IT’S the story of a suspiciously human-looking alien. With a magic box. Travelling through space and time. Having adventures. You’ve probably seen it.
I’m talking Doctor Who here, as series I love.
Though it may not be that important in the cosmic scheme of things, it’s a jewel in the BBC’s crown which is adored by its legions of fans in Britain and across the world.
As well as acting as a perfect gateway to weightier works, the show has managed to be genuinely subversive down the years, while doing what SF is supposed to do — reflect the state of the world, posit ideas and fears about our future and challenge mainstream orthodoxies.
Doctor Who has always revelled in telling uncomfortable truths to power and dealing with big issues of the day — or imagined future days — directly or metaphorically.
It’s part of what makes rewatching old episodes so fascinating. You see Labour PM Harold Wilson’s “white heat” of technology reflected in The War Machines, a 1966 serial set in what was then a groovy symbol for all things futuristic — London’s Post Office tower.
“My” Doctor, the 1980s incarnation played by Sylvester McCoy (pictured), dealt obliquely with Section 28 and Thatcherism in the brilliant and flawed The Happiness Patrol, as well as legacies of fascism and racism in Remembrance of the Daleks.
More recently, Russell T Davies, who resurrected Who in 2005, was never afraid to reference what was going on in wider society. References to pop stars, game shows and humans downloaded as ringtones abounded.
But he brought challenges to the mainstream. The likes of the psychotic PM Mr Saxon during David Tennant’s tenure was clearly a parody of Tony Blair: “What was his policy? What did he stand for?”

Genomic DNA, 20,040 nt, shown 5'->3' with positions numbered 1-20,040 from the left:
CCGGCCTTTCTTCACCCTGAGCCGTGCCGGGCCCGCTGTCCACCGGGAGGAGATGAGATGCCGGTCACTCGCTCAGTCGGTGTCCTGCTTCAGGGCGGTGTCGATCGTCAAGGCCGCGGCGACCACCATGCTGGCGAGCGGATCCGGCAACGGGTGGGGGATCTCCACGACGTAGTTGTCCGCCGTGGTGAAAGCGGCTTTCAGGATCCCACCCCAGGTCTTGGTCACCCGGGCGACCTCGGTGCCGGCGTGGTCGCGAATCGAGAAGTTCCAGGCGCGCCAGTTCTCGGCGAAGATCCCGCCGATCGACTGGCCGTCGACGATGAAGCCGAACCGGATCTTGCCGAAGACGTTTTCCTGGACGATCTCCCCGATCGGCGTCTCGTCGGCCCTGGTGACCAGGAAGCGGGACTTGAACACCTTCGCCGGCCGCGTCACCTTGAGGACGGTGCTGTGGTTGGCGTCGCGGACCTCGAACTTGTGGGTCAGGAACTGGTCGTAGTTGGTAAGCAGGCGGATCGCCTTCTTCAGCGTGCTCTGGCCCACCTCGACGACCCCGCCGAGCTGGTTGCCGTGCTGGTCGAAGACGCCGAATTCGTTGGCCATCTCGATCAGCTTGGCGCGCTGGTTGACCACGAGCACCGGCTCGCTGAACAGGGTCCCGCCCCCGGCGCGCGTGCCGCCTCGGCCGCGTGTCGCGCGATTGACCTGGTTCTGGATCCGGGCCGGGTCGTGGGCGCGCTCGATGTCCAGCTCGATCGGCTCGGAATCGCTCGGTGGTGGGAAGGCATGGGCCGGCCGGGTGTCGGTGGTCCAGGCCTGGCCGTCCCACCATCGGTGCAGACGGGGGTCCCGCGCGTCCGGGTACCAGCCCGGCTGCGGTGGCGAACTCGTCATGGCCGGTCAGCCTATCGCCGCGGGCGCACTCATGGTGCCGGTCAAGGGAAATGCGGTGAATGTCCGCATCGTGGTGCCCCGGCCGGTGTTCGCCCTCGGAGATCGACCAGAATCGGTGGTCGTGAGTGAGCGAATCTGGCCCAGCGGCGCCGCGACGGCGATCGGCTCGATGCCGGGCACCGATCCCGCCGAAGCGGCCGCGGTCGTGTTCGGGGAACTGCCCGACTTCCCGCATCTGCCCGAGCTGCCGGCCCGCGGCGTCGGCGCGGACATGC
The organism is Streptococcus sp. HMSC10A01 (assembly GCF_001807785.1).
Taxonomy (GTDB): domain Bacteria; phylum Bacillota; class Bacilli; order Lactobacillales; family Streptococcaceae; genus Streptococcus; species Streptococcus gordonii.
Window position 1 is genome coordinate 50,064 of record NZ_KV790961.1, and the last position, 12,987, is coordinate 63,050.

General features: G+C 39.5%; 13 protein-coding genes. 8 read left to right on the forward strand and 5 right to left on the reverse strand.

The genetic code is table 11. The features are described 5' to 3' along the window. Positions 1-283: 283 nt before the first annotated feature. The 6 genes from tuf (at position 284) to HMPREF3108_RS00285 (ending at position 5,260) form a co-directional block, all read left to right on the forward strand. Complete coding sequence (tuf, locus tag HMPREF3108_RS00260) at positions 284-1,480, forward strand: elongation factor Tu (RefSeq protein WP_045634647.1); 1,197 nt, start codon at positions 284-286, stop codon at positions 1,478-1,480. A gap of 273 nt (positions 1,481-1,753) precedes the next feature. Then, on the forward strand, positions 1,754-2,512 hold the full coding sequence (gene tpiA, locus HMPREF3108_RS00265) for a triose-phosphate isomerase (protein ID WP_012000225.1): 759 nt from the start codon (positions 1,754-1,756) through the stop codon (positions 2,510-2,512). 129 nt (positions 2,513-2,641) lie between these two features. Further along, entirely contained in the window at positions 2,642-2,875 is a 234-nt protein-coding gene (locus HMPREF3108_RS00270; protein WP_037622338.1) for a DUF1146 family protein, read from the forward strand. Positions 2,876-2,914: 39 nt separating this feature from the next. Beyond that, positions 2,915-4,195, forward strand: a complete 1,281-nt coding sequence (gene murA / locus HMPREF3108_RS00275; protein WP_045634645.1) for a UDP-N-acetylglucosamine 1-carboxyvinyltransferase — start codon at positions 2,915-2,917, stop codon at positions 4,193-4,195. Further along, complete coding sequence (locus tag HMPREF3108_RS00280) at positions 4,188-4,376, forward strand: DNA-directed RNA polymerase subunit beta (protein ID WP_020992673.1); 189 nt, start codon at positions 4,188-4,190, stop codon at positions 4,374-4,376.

“I don’t know. He always sounded… good…”
The wonderful Gridlock, takes our great car economy to its logical conclusion — killer pollution and traffic jams so long you end up raising your family in the back of your vehicle.
Steven Moffat currently runs the show and many whooped for joy when he got the job — understandably, given he has written some of the best and creepiest episodes of Who since it rebooted.
His has been a divisive tenure but there’s still plenty to enjoy in the labyrinthine plot arcs, dazzling revelations and continuing obsession with the big themes of love, death and the nature of friendship in powerful, imaginative stories.
There’s just one big problem, though. The Earth — or, most frequently, Britain — that Peter Capaldi’s Doctor visits is a postmodern mulch. Unless you judge by smart phones, those tree rings of modern dating, it’s very difficult to figure out what era we’re in at all.
In the new series which started on BBC1 last week you get two mortal enemies for the price of one — Davros and the Master. It’s grand themes time again, with the focus on friendship and compassion and the morality of choosing to destroy one life to save countless billions.
All well and good but the background detail jars. Britain has become a postmodern fantasy canvas, with motorbike rides to the Tower of London for the US audience, where we see UNIT’s global headquarters.
Mysteriously, this once rather ramshackle outfit are now an outlet for flashy Bond-style fantasies of Britain’s enduring technological and geopolitical relevance.
It might sound beyond parody for a Morning Star columnist to complain about Doctor Who not reflecting the real world but I’m really not looking for heavy-handed references to Tory cuts.
Dr Who needs to tell stories about who we are, where we want to go — and where we’re in danger of going.
When I rewatch via contact lens iPlayer in 2030, what will Dr Who tell me about the state of 2015?